“Ms. Wells’ impairment made her particularly vulnerable to sexual harassment,” said Regional Attorney Debra Lawrence of the EEOC’s Philadelphia District Office, which oversees Pennsylvania, Delaware, West Virginia, Maryland, and portions of New Jersey and Ohio. “Once this Walmart was put on notice of the harassment, it had a legal responsibility to take immediate and appropriate action to stop the misconduct. When an employer fails to do so, the EEOC must and will hold that employer accountable.”
From the Minneapolis StarTribune, July 28, 2012
Next dispute: Should all the disabled have voting rights?
The summer of Minnesota’s discontent over voting rules has spun off a related fight: whether disabled people who cannot handle their own affairs should retain the right to vote.Click here to read more
The debate has set off alarms among disabled people and their advocates, adding another layer of controversy to the legal and political battle over whether Minnesota needs a photo ID requirement for voters, changes in Election Day registration and a new provisional balloting system.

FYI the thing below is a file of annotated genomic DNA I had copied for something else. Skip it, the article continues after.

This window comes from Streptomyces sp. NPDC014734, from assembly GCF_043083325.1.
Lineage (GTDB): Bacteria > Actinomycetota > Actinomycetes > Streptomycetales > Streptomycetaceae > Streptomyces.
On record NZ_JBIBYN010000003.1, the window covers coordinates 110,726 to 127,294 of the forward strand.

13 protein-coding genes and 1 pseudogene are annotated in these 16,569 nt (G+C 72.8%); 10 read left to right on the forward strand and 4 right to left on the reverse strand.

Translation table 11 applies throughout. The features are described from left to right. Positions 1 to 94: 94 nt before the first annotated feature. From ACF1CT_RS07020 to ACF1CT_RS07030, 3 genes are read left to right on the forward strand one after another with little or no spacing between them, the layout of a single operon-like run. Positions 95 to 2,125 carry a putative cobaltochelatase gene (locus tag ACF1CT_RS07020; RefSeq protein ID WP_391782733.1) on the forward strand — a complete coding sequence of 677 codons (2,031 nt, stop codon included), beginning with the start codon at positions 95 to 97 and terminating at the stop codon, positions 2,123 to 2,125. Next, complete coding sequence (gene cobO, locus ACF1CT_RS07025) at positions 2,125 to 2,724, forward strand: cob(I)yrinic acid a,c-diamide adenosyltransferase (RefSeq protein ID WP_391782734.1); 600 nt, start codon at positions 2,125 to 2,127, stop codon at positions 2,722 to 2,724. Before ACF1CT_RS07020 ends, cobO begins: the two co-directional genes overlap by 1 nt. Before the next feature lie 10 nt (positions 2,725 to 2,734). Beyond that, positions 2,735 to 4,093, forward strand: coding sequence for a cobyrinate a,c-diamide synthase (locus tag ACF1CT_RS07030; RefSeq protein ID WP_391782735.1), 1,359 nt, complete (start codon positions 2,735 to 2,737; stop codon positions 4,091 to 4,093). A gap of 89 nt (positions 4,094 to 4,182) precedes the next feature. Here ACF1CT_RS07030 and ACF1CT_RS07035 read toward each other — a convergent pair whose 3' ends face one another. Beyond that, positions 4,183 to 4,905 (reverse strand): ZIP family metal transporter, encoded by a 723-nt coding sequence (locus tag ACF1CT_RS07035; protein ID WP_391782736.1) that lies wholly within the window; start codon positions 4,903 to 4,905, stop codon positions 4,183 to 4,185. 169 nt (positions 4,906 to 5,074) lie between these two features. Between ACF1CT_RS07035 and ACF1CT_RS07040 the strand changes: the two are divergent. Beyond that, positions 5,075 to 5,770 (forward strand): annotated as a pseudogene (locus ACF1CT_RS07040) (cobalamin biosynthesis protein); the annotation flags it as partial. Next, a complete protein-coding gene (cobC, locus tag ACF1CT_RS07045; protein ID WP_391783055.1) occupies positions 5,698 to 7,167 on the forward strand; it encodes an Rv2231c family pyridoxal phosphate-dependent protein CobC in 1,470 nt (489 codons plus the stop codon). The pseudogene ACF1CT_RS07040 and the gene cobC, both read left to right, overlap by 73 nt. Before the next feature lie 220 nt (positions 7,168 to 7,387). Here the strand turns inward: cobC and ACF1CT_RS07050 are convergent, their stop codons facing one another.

“I want to vote,” said Dave McMahan, a 61-year-old military veteran with mental illness who lives in a Minneapolis group home and has his affairs controlled by a legal guardian. “I’ve been through sweat and blood to vote. I don’t want my rights taken away, because I fought for my rights here in the United States and expect to keep them that way.”
Equally passionate is Ron Kaus of Duluth, an activist and plaintiff in a federal lawsuit that has raised the issue. Citing allegations in Crow Wing County in 2010, Kaus worries that disabled people have been hauled to the polls and told whom to vote for, which would be a crime. “It’s one of the sickest form of exploitation, political abuse,” he said.
At stake are the voting rights of an estimated 22,000 people whose affairs are controlled in varying degrees under guardianships. Under current law, they retain the right to vote unless a judge takes it away. That presumption, and its apparent conflict with the state Constitution, has been questioned in the lawsuit and in debate at the Legislature earlier this year.
Adults who have court-appointed guardians to handle their affairs retain the right to vote unless a judge intercedes. Many under guardianship were profoundly disabled children who were placed under guardianship when they became adults so someone, often a parent, would have the legal authority to make medical and life decisions for them. Others are frail seniors without family, or those with severe, chronic mental illness.